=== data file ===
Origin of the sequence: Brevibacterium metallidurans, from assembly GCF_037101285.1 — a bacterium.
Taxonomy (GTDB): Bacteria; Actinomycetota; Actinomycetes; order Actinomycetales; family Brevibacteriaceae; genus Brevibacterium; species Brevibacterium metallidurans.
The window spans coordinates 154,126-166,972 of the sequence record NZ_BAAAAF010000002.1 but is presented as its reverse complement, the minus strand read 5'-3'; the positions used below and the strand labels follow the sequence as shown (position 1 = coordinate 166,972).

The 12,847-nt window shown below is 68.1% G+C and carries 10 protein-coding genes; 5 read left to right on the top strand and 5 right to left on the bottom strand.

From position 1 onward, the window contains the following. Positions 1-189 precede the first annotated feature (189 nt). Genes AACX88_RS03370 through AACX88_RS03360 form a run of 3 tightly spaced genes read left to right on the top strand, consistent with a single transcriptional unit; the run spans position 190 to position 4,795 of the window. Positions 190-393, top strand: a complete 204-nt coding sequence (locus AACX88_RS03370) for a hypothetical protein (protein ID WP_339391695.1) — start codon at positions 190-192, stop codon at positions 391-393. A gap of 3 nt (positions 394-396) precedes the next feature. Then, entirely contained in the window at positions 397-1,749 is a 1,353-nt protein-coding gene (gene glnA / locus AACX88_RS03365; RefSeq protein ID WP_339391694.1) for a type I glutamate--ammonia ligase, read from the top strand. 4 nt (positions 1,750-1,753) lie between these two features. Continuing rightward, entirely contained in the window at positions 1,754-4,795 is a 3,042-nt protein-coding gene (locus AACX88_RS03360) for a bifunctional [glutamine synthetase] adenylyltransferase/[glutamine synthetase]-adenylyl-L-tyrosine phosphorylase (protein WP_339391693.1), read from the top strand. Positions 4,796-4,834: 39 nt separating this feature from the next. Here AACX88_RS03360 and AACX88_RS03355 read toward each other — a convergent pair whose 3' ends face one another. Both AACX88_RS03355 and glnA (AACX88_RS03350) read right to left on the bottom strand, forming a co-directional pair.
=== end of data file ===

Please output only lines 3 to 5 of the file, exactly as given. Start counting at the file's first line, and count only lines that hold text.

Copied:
The window spans coordinates 154,126-166,972 of the sequence record NZ_BAAAAF010000002.1 but is presented as its reverse complement, the minus strand read 5'-3'; the positions used below and the strand labels follow the sequence as shown (position 1 = coordinate 166,972).

The 12,847-nt window shown below is 68.1% G+C and carries 10 protein-coding genes; 5 read left to right on the top strand and 5 right to left on the bottom strand.

From position 1 onward, the window contains the following. Positions 1-189 precede the first annotated feature (189 nt). Genes AACX88_RS03370 through AACX88_RS03360 form a run of 3 tightly spaced genes read left to right on the top strand, consistent with a single transcriptional unit; the run spans position 190 to position 4,795 of the window. Positions 190-393, top strand: a complete 204-nt coding sequence (locus AACX88_RS03370) for a hypothetical protein (protein ID WP_339391695.1) — start codon at positions 190-192, stop codon at positions 391-393. A gap of 3 nt (positions 394-396) precedes the next feature. Then, entirely contained in the window at positions 397-1,749 is a 1,353-nt protein-coding gene (gene glnA / locus AACX88_RS03365; RefSeq protein ID WP_339391694.1) for a type I glutamate--ammonia ligase, read from the top strand. 4 nt (positions 1,750-1,753) lie between these two features. Continuing rightward, entirely contained in the window at positions 1,754-4,795 is a 3,042-nt protein-coding gene (locus AACX88_RS03360) for a bifunctional [glutamine synthetase] adenylyltransferase/[glutamine synthetase]-adenylyl-L-tyrosine phosphorylase (protein WP_339391693.1), read from the top strand. Positions 4,796-4,834: 39 nt separating this feature from the next. Here AACX88_RS03360 and AACX88_RS03355 read toward each other — a convergent pair whose 3' ends face one another. Both AACX88_RS03355 and glnA (AACX88_RS03350) read right to left on the bottom strand, forming a co-directional pair.